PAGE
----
Tuesday, April 27, 2010

"Buddhism in America": Book Review

I was never bored with these forty entries on "the future of Buddhist meditation practices in America." While a few speakers transcribed appeared on paper too glib, too rambling, too esoteric, each essay left me thinking. You hear the long discipline of practitioners who mix the mind with the heart. They range from Asian monks to Western-born nuns, along with a psychotherapist, anthropologist, popularizer, lamas, philosopher, physicist, professors, care providers, and a butler. Al Rapaport compiled their talks from a hundred hours over a weekend, and Brian D. Hotchkiss edited their presentations from this 1997 conference attended by nearly eight hundred in Boston.

Many of these talks may have worked better "live," but the give-and-take format gains summary, and a sense of the techniques conveyed mind-to-mind echoes despite the distance of print. Although some grounding in Buddhism seems a pre-requisite, they can be understood by any reader, as terms earn inclusion in a glossary, but no index is provided. A reading list is appended.

One minor drawback: the typeface for the text is in a less readable font than the citations; one wishes the opposite choice for printing was chosen as this book may wear out your eyes over its 568 two-columned pages. Still, it's a handy resource, accessible and lively. The Buddha talked rather than wrote; oral transmission remains how dharma teachings come down to most of us over 2500 years. Wes Nisker quotes his guru Chögyam Trungpa's warning that Buddhism's like getting into the crocodile's mouth-- once inside, his teeth won't let you back out. The flavor, wit, harshness, and warmth of these vibrant, insistent, and bracing messages survives the packaging-- in black letters on stacked white pages.

Five sections group the challenging material. The talks are compiled out of original order but are cross-referenced and arranged by thematic rather than chronological fidelity. 1) Chinese monks in the U.S. relate a journey back to home, ancient Asian practices merge with loving-kindness, Mu Soeng connects quantum theory, Guru Rinpoche's Tibetan modes earn explanation, and Rizong Rinpoche presides over medical empowerments.

2) Practices informed by monasticism follow: anapanasati breath awareness; vipissana tranquility; shikan mind-calming; dzogchen (well, sort of); ch'an; shikantaza; "don't know" Zen; Miranda Shaw on tantric intimacy; "deep agnosticism" via Stephen Batchelor; and monastic viewpoints. While Wes Nisker seems to skirt "deep ecology" in its environmental framework, he does offer thoughtful reminders on the mind-body tangle.

3) Living and dying practices include more on "great perfection" (again, sort of); Robert Thurman on the consolations of dharma; being in the present; insight meditation; rituals; relationship advice; student-teacher mores; "Celtic Buddhism"; life and death, mind-healing, psychotherapeutic approaches. Tsutrim Allione conducts a "feeding the demons" visualization. Patricia Shelton on hospice care, and Joan Halifax on death preparation end this theme.

4) The socially engaged "not enraged" Buddhist movement expressing compassion in action comes next. Peter Matthiessen addresses not so much American Zen as our "animal nature" and contrasts his meditations at Auschwitz with our shared potential to turn little Hitlers. Next comes Soka Gakkai's diversity; mindfulness and ethics; Bernard Glassman's visit to Auschwitz, his peacekeeping apostolate, and his street people outreach; Kobatsu Malone's work in prison Zen.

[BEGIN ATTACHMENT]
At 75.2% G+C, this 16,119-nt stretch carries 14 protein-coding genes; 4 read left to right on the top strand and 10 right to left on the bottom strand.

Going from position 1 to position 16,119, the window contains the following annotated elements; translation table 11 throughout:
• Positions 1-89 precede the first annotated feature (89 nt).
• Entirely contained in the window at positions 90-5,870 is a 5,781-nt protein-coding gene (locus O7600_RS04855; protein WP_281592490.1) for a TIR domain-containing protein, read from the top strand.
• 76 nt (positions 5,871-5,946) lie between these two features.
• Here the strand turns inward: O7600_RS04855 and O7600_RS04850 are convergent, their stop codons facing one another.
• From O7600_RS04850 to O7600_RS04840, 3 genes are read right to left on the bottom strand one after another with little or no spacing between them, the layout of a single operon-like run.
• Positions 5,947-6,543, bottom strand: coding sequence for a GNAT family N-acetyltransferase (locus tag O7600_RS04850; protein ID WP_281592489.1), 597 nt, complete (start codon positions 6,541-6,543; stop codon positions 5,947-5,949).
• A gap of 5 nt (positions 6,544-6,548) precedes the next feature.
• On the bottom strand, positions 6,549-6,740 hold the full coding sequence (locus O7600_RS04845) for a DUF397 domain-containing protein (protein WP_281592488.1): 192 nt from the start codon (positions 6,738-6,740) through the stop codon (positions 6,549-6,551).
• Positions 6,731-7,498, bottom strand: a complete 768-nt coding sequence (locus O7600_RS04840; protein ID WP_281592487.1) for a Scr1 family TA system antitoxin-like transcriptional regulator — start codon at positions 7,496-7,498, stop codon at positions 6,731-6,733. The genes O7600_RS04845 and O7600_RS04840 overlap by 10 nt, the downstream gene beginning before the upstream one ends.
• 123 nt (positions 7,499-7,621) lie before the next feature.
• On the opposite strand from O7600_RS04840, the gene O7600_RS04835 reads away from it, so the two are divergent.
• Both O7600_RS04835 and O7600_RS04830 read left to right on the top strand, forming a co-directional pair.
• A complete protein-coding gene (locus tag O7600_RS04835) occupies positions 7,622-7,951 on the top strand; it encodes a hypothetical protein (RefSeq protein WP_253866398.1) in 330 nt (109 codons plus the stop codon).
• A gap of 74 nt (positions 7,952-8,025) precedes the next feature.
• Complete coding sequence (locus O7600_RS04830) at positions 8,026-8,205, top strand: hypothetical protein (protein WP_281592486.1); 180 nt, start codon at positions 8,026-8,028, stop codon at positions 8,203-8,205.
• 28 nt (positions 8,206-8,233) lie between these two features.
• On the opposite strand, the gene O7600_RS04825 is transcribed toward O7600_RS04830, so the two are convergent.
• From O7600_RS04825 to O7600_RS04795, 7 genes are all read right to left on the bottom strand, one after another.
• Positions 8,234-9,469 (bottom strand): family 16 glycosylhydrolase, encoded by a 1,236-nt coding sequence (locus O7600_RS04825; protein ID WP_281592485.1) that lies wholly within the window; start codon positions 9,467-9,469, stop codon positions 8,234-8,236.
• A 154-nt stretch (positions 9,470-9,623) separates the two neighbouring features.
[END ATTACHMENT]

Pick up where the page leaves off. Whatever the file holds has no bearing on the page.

5) Finally, Thurman and then historian Rick Fields discuss American Buddhism's evolution; Jon Kabat-Zinn looks at mainstream currents: these three agree that whatever happens in the U.S., it'll be more akin to a countercultural force, a "corrective to religion," or "stress reduction" as the way an unlabeled, less exotic Buddhism expands into the mainstream. Issues of elitism, dilution, and adaptation earn consideration. These speakers tend to anticipate a skeptical, loosely defined, secularized, perhaps New Age or yoga-tinged varietal that will bloom into an American setting. Similarly, a panel follows on media coverage, from three editors of Buddhist-oriented publications. Lama Surya Das's third talk concludes with emergent trends in the West; he encourages an open-minded, deromanticized outlook.

"Don't take it so personally--that's the message of Buddhism."
Wes Nisker sums up the theme of this collection. "We look at ourselves in the mirror of our culture and we can see the distortion, that something is vitally wrong, and there is a hunger for connection and reconnection. I know of no better way than through this particular kind of practice. You don't have to call it Buddhist. You don't have to call it meditation, if you don't want to." But, he explains, the interconnection to all before and after and around us turns into our life's lesson.

He cites Gary Snyder: "Wisdom is the intuitive knowledge of the mind of love and clarity that lies beneath one's ego-driven anxieties and aggressions. Meditation is going into that mind to see it for yourself over and over again until it becomes the mind you live in." Nisker adds: "That's why we call it practice, because you're never done." (263-4) (Posted to Amazon US 4-27-10)

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